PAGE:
TROUSERS (Inis Nua): The Proof Is in the Pants

Photo: Katie Reing

In keeping with their native tradition of storytelling, Irish playwrights Paul Meade and David Parnell weave an engaging tale of two estranged men who reconnect and revisit their shared youth in TROUSERS. It’s a seemingly simple story that lures us in with a joke (anyone who’s ever struggled with a building’s buzz-in intercom system will relate), then hooks us with gradual revelations about the truth of their relationship (read co-dependency) and the role friendship plays in reinforcing, for better or worse, a man’s self-image. No one is more expert at telling the story of the human condition than Inis Nua Theatre Company, and director Tom Reing does it again with his characteristic humor and sensitivity in this entertaining and insightful production.

Dermot (Jared Michael Delaney) and Mick (Adam Rzepka) were “mates” through high school and college in Dublin, but have had little contact for seventeen years, following a summer together in Manhattan, “a stunning, stunning place [where] everything seemed possible . . .” Filled with nostalgia and regrets over their unfulfilled lives, Mick’s current crises (he was fired from his job and his girlfriend threw him out) lead him back to aspiring DJ, full-time postman, and recently health-conscious Dermot; in short, Mick needs a place to crash, so shows up at his old drinking chum’s with no money, a few odd belongings, and a sob story. Their reunion triggers Dermot’s flashbacks to that earlier time in New York, as they sort out the past and its lingering impact on the present, with the aid of a telltale pair of pants.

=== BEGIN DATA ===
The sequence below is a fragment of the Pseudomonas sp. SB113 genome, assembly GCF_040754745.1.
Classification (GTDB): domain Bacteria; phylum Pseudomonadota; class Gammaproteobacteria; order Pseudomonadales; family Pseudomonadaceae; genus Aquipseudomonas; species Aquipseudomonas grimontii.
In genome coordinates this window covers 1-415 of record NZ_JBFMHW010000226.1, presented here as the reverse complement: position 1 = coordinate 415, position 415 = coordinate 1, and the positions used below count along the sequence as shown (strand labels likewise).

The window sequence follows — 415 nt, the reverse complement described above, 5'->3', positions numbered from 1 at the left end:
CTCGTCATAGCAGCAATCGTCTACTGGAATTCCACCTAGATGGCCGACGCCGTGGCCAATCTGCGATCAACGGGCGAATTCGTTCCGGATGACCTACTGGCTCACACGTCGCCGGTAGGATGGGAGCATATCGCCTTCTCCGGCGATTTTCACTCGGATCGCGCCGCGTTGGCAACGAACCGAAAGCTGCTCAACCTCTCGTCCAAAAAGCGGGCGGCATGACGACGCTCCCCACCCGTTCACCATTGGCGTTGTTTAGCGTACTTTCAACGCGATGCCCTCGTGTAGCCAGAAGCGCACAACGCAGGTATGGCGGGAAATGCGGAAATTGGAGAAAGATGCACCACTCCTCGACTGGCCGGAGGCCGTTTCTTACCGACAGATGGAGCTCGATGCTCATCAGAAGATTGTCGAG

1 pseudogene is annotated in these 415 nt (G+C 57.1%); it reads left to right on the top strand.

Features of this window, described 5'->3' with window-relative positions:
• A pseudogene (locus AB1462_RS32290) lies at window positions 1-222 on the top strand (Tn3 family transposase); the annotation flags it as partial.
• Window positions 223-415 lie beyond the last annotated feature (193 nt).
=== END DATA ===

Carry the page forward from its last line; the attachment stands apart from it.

The intimate character study of two troubled men is played with wit, nuance, and a fine understanding of what makes these people tick and how they relate to one another. Rzepka is alternately funny and maddening as the self-absorbed, self-indulgent, and shockingly inconsiderate Mick, who despite growing older has not grown up, while the masterful Delaney brings a deeply felt mixture of sardonic wit, poignancy, sympathy, and acceptance to Dermot, in his process of self-realization and self-improvement. The “odd couple’s” interactions include lively duets of old familiar songs with telling lyrics by Simon and Garfunkel, featuring Rzepka on harmonica and Delaney on guitar, and offers a musical metaphor in which one performs the lead, but the other provides the harmony.

Video projections (designed by Janelle A. Kauffman) and lighting (Andrew Cowles) effectively shift the time and locale back and forth from Dublin to New York, from now to then, without the need for a set change (scenic design by Stephen Hungerford), and a final touch of magic (props by Avista Custom Theatrical) underscores Dermot’s decision to forgo wallowing in loneliness, depression, and juvenile fixations by recognizing the power and benefits of positive thinking. February 5-23, 2014;

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